Skip to main content
Discovering the causes of cancer and the means of prevention
 

Gastrointestinal Cancers Global Burden Expected to Rise

, by DCEG Staff

Gastrointestinal human anatomy labeling the sites affected by the major types of gastrointestinal cancer: esophagus, liver, stomach, pancreas, colon, and rectum.

Created with BioRender.

DCEG investigators and collaborators from the International Agency for Research on Cancer described trends in estimated rates of the five major types of gastrointestinal (GI) cancer, which include those of the stomach, liver, esophagus, pancreas, and colorectum. The findings were published April 2, 2020 in Gastroenterology.

Data drawn from three databases, GLOBOCAN, Cancer Incidence in Five Continents and the World Health Organization mortality database, revealed that the incidence and mortality trends of GI cancers varied by geographic location. In 2018, the majority of new cases (63%) and deaths (65%) occurred in Asia, followed by Europe and North America (26% of cases and 23% of deaths). Esophageal, gastric, and liver cancers were more prevalent in Asia, while colorectal and pancreatic cancers were more common in Europe and North America. 

While age-adjusted gastric noncardia cancer incidence and mortality rates have been declining, incidence of esophageal adenocarcinoma, and cancers of the gastric cardia, colorectum, liver and pancreas have increased in adults under the age of 50 in the last 25 years. In addition, the researchers found that the burden of GI cancers has continued to shift towards economically- developing countries which typically have fewer health care resources to manage the increasing incidence. Given the trends in the data, the absolute number of new cases and deaths for each of the five major types of GI cancers are likely to increase.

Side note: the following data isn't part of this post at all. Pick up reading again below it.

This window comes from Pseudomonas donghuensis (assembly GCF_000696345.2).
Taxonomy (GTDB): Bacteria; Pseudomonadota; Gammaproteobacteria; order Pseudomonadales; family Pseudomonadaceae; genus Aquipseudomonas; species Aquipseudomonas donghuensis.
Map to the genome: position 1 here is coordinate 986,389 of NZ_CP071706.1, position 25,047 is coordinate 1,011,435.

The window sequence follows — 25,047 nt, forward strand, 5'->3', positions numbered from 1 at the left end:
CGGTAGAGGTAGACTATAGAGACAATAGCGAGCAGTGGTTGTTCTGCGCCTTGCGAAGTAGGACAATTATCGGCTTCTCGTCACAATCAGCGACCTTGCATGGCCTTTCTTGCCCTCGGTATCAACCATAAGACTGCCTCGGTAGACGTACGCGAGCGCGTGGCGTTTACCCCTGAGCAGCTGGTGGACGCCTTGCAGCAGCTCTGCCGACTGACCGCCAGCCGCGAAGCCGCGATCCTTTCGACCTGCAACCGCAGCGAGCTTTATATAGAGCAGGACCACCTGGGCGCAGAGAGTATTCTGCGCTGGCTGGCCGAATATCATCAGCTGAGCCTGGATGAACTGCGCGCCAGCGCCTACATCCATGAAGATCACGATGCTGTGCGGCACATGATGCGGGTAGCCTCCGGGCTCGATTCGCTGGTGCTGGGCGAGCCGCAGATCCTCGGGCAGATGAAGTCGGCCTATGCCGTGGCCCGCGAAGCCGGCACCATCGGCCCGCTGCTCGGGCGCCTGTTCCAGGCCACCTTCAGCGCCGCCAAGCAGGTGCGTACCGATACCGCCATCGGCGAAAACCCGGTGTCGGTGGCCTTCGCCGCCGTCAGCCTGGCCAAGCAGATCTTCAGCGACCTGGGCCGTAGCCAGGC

These findings highlight the continued challenge GI cancers present to public health. Since these cancers share some potentially modifiable risk factors, such as tobacco smoking, infection diet, physical inactivity, obesity, and alcohol consumption, implementation of primary prevention strategies focused on those factors will be critical to reducing the global burden.

Reference:

Arnold M et al, Global Burden of 5 Major Types of Gastrointestinal Cancer. Gastroenterology. April 2, 2020. DOI: 10.1053/j.gastro.2020.02.068. [Epub ahead of print]

< Older Post

Higher Daily Step Count Linked with Lower All-Cause Mortality

Newer Post >

Megan Clarke Selected as Earl Stadtman Investigator in the Clinical Genetics Branch

If you would like to reproduce some or all of this content, see Reuse of NCI Information for guidance about copyright and permissions. In the case of permitted digital reproduction, please credit the National Cancer Institute as the source and link to the original NCI product using the original product's title; e.g., “Gastrointestinal Cancers Global Burden Expected to Rise was originally published by the National Cancer Institute.”